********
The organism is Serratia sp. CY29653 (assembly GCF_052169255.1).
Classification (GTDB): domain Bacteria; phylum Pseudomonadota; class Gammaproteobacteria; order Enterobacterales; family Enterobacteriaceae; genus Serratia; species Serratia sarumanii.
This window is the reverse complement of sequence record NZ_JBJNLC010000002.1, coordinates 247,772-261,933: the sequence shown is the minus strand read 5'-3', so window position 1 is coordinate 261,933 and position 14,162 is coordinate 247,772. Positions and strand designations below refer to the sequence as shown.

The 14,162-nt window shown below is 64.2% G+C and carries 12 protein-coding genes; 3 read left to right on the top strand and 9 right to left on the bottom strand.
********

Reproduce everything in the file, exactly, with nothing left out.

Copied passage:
The organism is Serratia sp. CY29653 (assembly GCF_052169255.1).
Classification (GTDB): domain Bacteria; phylum Pseudomonadota; class Gammaproteobacteria; order Enterobacterales; family Enterobacteriaceae; genus Serratia; species Serratia sarumanii.
This window is the reverse complement of sequence record NZ_JBJNLC010000002.1, coordinates 247,772-261,933: the sequence shown is the minus strand read 5'-3', so window position 1 is coordinate 261,933 and position 14,162 is coordinate 247,772. Positions and strand designations below refer to the sequence as shown.

The 14,162-nt window shown below is 64.2% G+C and carries 12 protein-coding genes; 3 read left to right on the top strand and 9 right to left on the bottom strand.